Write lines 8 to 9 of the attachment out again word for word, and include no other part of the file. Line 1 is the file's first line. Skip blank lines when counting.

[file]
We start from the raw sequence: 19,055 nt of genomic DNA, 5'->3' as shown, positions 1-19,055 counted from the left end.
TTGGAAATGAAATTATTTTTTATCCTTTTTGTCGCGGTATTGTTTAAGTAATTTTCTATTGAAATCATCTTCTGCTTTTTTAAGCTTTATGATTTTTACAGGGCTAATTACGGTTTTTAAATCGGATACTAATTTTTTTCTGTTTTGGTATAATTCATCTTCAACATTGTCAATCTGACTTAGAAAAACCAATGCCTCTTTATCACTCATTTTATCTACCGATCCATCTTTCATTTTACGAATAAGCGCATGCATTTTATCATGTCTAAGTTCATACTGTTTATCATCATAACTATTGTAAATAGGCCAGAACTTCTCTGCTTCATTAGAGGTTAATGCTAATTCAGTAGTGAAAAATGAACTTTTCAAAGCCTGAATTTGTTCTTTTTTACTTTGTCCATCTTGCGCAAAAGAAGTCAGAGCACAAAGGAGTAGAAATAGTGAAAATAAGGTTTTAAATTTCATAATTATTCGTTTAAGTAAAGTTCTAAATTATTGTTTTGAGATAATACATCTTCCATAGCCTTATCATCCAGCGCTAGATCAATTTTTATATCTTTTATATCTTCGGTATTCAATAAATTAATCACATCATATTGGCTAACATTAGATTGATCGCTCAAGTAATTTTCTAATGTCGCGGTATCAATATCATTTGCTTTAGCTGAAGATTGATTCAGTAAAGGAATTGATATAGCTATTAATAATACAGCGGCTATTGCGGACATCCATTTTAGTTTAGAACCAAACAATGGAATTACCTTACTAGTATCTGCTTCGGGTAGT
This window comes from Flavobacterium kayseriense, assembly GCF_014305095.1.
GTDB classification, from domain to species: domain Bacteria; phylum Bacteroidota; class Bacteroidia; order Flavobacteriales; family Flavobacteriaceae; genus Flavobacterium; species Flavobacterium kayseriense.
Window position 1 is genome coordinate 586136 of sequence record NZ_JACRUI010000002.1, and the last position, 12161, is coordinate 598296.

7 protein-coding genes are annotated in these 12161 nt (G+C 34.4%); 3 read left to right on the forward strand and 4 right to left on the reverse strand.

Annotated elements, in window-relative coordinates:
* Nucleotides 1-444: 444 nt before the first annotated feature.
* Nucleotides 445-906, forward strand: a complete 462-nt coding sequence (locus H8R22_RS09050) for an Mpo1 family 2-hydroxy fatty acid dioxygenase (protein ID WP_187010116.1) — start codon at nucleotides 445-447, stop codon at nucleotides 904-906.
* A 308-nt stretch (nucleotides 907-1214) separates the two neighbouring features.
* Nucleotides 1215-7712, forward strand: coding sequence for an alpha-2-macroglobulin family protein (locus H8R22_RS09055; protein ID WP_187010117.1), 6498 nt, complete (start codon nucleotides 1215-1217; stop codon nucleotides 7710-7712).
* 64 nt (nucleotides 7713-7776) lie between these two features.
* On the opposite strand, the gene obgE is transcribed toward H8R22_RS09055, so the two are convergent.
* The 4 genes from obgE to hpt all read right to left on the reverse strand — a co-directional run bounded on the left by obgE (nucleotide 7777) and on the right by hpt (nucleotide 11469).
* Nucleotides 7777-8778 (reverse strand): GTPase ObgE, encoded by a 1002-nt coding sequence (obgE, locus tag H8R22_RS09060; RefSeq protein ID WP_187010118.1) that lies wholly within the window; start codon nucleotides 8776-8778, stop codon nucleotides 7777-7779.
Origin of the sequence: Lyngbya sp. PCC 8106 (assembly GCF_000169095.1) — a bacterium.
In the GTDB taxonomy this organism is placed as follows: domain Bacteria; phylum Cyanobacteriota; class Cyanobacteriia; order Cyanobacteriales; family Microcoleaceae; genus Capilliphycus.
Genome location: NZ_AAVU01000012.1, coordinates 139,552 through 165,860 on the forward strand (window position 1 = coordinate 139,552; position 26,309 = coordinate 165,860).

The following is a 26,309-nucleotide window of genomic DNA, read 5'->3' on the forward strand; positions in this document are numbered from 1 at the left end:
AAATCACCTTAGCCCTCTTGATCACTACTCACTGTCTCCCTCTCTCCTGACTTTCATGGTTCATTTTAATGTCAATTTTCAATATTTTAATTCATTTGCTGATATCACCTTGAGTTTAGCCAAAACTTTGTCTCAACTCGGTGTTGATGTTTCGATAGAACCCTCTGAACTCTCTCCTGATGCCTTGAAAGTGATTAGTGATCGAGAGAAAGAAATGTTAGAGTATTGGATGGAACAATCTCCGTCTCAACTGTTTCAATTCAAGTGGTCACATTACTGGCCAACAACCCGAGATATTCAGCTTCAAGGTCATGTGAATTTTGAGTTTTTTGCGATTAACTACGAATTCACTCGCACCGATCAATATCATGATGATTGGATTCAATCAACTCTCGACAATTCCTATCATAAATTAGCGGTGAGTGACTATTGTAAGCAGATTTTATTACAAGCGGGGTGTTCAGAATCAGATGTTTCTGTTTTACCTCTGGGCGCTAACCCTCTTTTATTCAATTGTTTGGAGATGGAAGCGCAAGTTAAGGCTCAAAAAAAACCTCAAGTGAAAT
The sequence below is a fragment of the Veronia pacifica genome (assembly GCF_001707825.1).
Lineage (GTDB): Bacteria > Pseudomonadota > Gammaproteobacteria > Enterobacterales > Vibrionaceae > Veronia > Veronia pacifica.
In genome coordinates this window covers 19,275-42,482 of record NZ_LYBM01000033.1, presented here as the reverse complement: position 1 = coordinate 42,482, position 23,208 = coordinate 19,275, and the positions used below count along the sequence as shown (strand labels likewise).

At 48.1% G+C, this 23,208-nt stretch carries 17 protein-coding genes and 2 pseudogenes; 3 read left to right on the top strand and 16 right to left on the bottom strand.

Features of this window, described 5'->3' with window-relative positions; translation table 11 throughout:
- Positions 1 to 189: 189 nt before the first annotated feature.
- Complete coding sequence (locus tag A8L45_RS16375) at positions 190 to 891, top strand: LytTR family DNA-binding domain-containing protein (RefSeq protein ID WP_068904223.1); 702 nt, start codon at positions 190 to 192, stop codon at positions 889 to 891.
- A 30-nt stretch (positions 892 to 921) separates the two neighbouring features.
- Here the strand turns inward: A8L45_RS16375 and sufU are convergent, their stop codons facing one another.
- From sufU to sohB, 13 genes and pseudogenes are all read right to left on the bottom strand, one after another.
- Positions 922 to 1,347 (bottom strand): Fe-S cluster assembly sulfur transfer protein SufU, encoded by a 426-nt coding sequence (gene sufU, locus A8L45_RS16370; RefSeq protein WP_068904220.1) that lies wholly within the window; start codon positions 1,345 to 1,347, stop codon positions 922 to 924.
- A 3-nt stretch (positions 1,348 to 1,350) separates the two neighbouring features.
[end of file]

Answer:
* Nucleotides 1-444: 444 nt before the first annotated feature.
* Nucleotides 445-906, forward strand: a complete 462-nt coding sequence (locus H8R22_RS09050) for an Mpo1 family 2-hydroxy fatty acid dioxygenase (protein ID WP_187010116.1) — start codon at nucleotides 445-447, stop codon at nucleotides 904-906.